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No, X Isn’t Seeing ‘All Time High’ Traffic

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Whether Elon Musk’s X (formerly Twitter) project is performing great or not, X is doing itself no favors with its repeated amplification of misleading, and/or incorrect, stats.

Today, Elon Musk pinned this post on his timeline, which purportedly shows that X is reaching new highs in traffic.

But that’s not what this chart indicates.

First off, the chart, which has been sourced from SEO management platform SEMRush, displays website traffic only, and does not include app usage. Around 80% of X’s usage comes via the app, so this is only a minor fraction of X’s overall usage data, based specifically on visits to www.x.com (or www.twitter.com).

So it’s not indicative of overall traffic, and/or usage of the app.

But the bigger question about this chart, of course, is why X saw such a massive spike in traffic in April last year?

As I’ve covered previously, organic traffic to www.twitter.com, based on SEMRush’s data, went from around a billion per day, on average, up till April 5th 2023, to more than 2 billion just two days later, on April 7th. Since then it’s continued to increase, and is now up to an average of around 3 billion per day.

But nothing specific happened in April last year. So why the jump?

I asked SEMRush, and this was their explanation:

“Upon reviewing the report, there appears to be a misunderstanding about the organic traffic values. The spike observed in the data corresponds with an update we implemented. This update, executed on April 6th, resulted in additional data being incorporated into our metrics (that is the SERP Features). Consequently, this led to spikes in figures in our toolkit across all websites, not exclusively Twitter.

In other words, SEMRush changed its reporting methodology to include SERP Features, the breakout panels in Google Search that show, among other things, X posts related to your search term.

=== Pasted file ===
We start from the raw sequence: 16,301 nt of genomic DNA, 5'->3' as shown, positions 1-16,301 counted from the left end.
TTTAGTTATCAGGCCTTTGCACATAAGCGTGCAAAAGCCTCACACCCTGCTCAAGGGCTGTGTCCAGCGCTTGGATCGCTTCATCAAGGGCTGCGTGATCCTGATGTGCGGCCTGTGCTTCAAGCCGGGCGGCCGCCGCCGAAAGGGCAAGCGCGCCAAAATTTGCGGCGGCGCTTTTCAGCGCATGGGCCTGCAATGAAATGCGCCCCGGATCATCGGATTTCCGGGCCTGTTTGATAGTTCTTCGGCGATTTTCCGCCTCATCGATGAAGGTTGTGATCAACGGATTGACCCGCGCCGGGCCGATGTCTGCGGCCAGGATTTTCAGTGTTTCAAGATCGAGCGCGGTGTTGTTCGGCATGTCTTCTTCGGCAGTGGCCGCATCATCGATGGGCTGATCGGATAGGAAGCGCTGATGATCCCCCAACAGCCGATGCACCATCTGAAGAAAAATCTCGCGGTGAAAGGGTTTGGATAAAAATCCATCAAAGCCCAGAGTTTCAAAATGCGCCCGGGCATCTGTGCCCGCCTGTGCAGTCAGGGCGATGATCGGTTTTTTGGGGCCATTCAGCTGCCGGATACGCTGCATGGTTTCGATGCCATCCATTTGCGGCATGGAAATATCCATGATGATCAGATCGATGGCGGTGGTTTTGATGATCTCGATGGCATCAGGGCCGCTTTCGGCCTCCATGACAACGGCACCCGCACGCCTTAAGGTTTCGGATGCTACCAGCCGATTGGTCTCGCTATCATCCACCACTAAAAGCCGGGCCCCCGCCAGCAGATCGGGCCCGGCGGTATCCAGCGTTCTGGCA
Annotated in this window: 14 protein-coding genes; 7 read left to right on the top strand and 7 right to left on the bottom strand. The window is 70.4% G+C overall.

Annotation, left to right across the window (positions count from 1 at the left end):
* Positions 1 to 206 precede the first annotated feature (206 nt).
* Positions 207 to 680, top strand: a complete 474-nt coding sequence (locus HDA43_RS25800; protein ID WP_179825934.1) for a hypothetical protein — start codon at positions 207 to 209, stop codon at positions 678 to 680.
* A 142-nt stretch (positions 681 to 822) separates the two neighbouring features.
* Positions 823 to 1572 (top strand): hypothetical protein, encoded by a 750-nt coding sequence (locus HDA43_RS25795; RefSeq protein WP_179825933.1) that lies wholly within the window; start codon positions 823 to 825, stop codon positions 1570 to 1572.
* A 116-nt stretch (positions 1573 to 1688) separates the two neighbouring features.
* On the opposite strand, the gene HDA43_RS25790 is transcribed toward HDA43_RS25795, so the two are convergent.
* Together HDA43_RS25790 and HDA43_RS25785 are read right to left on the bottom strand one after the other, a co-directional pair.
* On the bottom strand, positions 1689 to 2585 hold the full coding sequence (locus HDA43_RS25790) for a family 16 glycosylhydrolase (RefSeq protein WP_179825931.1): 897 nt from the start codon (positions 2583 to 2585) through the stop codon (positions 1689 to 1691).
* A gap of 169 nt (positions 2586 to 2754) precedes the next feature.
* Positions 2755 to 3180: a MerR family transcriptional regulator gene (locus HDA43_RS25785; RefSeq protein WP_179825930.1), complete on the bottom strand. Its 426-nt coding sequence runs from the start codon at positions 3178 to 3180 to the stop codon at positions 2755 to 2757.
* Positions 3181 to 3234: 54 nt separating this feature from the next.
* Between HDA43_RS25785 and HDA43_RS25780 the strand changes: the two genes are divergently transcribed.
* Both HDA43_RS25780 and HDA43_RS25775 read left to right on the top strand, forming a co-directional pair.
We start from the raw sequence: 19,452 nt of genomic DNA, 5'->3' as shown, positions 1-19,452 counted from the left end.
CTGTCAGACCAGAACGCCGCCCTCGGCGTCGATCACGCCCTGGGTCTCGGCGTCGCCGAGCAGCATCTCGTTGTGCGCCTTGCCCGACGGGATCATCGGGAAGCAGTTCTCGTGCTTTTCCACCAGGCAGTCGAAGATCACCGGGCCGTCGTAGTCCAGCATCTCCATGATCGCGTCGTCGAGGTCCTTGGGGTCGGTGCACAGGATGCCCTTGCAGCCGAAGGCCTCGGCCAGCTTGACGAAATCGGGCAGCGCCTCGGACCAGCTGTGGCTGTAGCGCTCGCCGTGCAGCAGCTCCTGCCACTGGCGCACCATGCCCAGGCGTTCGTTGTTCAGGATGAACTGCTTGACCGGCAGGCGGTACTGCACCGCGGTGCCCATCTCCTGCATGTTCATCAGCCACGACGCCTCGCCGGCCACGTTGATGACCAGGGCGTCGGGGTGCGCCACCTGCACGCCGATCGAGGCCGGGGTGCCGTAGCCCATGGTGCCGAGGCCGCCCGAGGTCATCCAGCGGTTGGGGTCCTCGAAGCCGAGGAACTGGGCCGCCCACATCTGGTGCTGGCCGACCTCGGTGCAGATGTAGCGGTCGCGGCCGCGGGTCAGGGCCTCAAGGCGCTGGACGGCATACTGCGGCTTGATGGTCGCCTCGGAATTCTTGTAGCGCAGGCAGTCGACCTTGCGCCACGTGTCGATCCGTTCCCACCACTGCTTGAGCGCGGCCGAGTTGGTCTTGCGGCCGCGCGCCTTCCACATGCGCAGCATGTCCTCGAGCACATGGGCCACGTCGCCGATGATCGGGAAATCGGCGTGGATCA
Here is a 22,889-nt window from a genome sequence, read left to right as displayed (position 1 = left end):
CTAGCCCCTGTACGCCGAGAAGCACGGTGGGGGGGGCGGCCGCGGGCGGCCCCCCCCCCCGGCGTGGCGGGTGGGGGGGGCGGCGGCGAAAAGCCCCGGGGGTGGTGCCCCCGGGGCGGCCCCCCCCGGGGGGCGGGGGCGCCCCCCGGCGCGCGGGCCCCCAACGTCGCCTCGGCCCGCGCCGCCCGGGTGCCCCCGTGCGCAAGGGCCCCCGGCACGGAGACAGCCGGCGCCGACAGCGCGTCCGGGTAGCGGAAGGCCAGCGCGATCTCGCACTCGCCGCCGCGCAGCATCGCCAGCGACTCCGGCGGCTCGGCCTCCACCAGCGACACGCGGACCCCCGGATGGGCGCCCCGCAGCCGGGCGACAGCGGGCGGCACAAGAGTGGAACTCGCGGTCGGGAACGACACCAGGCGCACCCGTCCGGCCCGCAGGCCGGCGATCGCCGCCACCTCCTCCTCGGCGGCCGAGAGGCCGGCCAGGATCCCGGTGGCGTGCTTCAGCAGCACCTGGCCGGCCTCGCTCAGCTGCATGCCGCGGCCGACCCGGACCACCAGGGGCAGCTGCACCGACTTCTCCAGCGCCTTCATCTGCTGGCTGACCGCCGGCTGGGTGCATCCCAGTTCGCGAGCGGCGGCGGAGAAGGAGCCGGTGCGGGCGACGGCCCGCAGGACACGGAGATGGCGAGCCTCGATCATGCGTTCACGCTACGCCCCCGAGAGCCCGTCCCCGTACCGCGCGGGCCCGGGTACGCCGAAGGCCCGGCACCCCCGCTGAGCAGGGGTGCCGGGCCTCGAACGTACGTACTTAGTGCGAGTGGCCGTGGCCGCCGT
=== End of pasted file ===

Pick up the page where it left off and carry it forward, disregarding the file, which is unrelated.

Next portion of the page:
Which, of course, benefited X’s traffic numbers significantly.

“The remarkable increase in traffic statistics you observed and are referring to reflects a significant update in our data collection methodology at SEMRush […] A significant portion of the observed traffic increase, especially for domains like Twitter.com, can be attributed to the inclusion of Twitter SERP Features in our tracking.

So the jump in April last year is not reflective of a traffic increase for X at all, and is almost entirely linked to this update.

Which is also why this report doesn’t align with other third party reports that we’ve reported on, including:

  • Apptopia’s report, released in October last year, which showed that X has seen a 13% decline in daily active users since Musk took over at the app.
  • SimilarWeb, which reported that X has seen a 14% decline in mobile and web visits since September 2022.
  • AppAnnie’s 2023 “State of Mobile” report, which found that X’s monthly active user count declined significantly between 2022 and 2023.
  • Sensor Tower’s recent update, which showed that X usage has declined 18% year-over-year
  • Edison Research’s Infinite Dial report for 2023, which indicates that X has seen a 30% decline in usage, based on user surveys.

Indeed, X itself reported in November 2022 that it had 250 million daily active users, which is the exact same amount it reported again this month, which suggests that it isn’t seeing any major spike in usage.

It’s not necessarily losing traffic either, based on this. But the idea that X could have somehow tripled its web traffic, and maintained the exact same amount of overall users seems implausible.

Unless a heap of people stopped using the mobile app, and started using it on web instead. Which seems equally doubtful.

Essentially, the chart that Elon is amplifying does not demonstrate the rapid growth that he’s suggesting. It just raises more questions about all the data that X shares, and the accuracy of its reporting, as opposed to showcasing its success.



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